She throws herself down on the kitchen floor for the 4th time today.  It is 8am.  “Harlow, we’re going to eat breakfast–what would you like?,” I ask.  “nooo!” she sobs once more.

My day is already full–four days in a row, mornings such as these.

Would you like some yogurt? an orange?”  I’ll let her eat any of her favorites–just please, please stop the screams.

She looks at me with each question, frustration in her eyes, “nooooo!”  as she runs into my arms and puts her head on my shoulder.  I tell her how much I love her over, and over, and over again.

I can’t explain the tears streaming down her face.  I question every choice I’ve made as a mother.  What have I done wrong?  Why is she acting this way–treating me this way?

There is nothing she can do that will make me love her less, yet my  heart aches, wanting to help, wanting to erase whatever pain or frustration she is feeling.
I would do anything to bear it for her.

I’m beginning to understand when my mom tells me, “it doesn’t get any easier seeing tears on your child’s face.  Never.”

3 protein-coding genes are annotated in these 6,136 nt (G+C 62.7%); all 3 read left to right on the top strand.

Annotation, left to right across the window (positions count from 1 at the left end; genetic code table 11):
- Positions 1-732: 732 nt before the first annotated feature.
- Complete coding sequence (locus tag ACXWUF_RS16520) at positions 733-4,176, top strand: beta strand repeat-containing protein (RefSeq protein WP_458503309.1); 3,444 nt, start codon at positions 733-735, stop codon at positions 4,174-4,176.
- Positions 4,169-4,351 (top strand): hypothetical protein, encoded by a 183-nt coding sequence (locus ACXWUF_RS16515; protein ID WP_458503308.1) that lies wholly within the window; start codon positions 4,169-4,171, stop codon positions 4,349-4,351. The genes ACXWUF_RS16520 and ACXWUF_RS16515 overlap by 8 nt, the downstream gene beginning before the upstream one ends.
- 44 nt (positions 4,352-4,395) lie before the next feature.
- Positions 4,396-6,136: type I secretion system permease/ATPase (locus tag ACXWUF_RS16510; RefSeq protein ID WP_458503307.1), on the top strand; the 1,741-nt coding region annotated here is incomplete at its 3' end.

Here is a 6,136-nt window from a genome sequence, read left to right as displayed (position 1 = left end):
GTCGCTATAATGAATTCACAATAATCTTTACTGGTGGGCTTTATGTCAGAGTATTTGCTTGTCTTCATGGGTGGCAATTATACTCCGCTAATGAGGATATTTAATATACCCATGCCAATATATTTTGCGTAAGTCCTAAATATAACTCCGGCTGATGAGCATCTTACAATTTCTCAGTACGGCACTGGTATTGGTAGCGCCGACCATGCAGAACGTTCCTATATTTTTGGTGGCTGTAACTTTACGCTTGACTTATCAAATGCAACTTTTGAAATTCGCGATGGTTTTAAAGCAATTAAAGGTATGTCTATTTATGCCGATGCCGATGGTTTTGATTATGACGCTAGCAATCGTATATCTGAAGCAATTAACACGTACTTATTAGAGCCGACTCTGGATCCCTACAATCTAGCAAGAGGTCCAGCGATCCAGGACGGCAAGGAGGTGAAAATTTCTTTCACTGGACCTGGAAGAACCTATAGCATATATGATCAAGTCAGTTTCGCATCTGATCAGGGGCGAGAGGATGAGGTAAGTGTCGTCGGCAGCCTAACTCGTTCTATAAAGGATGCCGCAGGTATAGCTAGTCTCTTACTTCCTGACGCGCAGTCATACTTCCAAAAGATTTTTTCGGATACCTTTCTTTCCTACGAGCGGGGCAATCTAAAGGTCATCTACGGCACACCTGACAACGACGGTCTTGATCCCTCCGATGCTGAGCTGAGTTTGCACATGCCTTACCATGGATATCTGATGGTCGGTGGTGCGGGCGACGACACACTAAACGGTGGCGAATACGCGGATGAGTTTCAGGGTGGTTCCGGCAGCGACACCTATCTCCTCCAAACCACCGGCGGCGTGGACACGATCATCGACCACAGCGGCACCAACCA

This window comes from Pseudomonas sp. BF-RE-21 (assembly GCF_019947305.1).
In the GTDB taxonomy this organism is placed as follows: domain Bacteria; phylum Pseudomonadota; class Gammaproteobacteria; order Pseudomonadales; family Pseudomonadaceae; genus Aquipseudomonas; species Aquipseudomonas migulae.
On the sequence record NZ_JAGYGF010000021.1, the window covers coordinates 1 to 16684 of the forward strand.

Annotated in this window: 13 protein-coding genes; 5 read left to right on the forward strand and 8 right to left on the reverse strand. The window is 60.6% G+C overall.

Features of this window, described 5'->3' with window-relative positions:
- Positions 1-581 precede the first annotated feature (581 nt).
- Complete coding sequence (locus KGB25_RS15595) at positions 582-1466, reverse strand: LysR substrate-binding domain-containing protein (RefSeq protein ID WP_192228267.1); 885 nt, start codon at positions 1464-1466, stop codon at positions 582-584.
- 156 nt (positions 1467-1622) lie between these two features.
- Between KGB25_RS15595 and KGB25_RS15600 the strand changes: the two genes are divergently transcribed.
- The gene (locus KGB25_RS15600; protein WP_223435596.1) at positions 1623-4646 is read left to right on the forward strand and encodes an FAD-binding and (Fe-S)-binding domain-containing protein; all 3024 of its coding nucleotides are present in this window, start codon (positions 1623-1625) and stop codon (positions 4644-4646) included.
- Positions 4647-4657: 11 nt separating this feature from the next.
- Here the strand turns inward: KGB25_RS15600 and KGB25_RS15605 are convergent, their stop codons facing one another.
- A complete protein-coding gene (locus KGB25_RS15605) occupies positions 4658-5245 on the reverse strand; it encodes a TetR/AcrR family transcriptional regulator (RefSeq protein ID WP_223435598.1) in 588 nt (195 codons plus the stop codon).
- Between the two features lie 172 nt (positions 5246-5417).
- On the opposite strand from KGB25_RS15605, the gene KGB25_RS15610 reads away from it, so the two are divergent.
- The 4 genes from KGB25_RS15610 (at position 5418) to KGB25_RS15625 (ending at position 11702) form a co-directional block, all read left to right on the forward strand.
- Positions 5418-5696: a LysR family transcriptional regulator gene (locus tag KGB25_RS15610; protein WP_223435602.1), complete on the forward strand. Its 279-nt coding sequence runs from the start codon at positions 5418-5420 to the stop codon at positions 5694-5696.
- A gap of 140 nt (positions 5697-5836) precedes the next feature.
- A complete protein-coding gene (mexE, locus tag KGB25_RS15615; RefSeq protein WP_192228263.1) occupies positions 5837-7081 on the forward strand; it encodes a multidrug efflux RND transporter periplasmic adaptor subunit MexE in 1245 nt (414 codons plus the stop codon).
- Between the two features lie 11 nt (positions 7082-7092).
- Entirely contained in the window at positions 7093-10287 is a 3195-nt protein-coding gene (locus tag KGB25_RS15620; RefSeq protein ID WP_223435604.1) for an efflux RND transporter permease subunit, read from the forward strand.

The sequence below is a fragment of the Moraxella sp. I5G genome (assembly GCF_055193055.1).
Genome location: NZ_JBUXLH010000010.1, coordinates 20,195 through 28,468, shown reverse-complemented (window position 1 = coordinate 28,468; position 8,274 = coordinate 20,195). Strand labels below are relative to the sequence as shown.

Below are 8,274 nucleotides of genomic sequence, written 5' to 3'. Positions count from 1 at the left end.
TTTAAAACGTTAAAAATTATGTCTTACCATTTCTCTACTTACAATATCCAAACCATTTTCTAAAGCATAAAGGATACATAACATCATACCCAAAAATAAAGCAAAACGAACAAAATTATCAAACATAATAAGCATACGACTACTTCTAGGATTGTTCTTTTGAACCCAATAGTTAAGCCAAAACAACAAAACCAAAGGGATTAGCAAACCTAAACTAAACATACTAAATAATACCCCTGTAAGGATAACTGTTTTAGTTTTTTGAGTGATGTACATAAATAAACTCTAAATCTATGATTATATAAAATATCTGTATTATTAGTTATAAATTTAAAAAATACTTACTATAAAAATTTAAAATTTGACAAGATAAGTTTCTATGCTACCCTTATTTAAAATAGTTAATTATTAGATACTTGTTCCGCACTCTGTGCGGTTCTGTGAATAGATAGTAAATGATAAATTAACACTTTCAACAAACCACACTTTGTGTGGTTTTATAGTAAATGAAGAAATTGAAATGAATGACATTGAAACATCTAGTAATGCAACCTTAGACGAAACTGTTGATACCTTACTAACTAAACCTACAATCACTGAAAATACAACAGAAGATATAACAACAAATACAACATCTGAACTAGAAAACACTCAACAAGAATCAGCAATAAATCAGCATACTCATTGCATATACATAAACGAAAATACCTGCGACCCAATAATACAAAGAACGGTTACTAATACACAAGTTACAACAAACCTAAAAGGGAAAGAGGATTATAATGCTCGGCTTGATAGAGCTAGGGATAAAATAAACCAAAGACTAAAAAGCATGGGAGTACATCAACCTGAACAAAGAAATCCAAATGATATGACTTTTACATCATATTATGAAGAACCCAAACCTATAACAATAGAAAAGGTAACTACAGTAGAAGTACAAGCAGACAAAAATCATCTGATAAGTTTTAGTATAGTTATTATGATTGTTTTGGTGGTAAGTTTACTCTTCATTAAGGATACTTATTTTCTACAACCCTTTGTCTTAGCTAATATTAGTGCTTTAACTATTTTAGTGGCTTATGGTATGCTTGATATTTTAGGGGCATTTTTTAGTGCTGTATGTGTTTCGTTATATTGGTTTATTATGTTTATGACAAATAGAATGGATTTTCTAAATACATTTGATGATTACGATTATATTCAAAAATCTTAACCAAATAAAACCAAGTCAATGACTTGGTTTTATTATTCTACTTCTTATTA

no, no, no!”

We go to the couch with her baby and a few books–perhaps some reading will ease things over, and we can eat breakfast in a bit.  Or skip breakfast and do something with a smile on our faces.  But the sobs continue.  The blatant no, the tears, the frustration.

I turn my body away from her, blinking to fight back the tears.

What am I doing wrong?  Where did my happy toddler go?

Every part of me wants to run to another room and cry.  I question my ability as a mom–I second guess every decision I’ve made to this point in time.

“Lord, why?  What can I do to lessen these tears?  How can I keep her frustration at bay?  Why does she blatantly disobey when I ask  something of her?

She is a child.

She is learning.

and she is just like you.

And that’s when the tears begin to fall.

I am that child in a perpetual state of the terrible twos.  Trying so desperately to gain a sense of control, as I see more and more of this world I live in.  “No!” I exclaim as I throw myself to the floor, as He reminds me of His love for me.

Yet there is nothing I can do to lose that love.  Nothing.


I am still a child.  I am still learning how to be loved.




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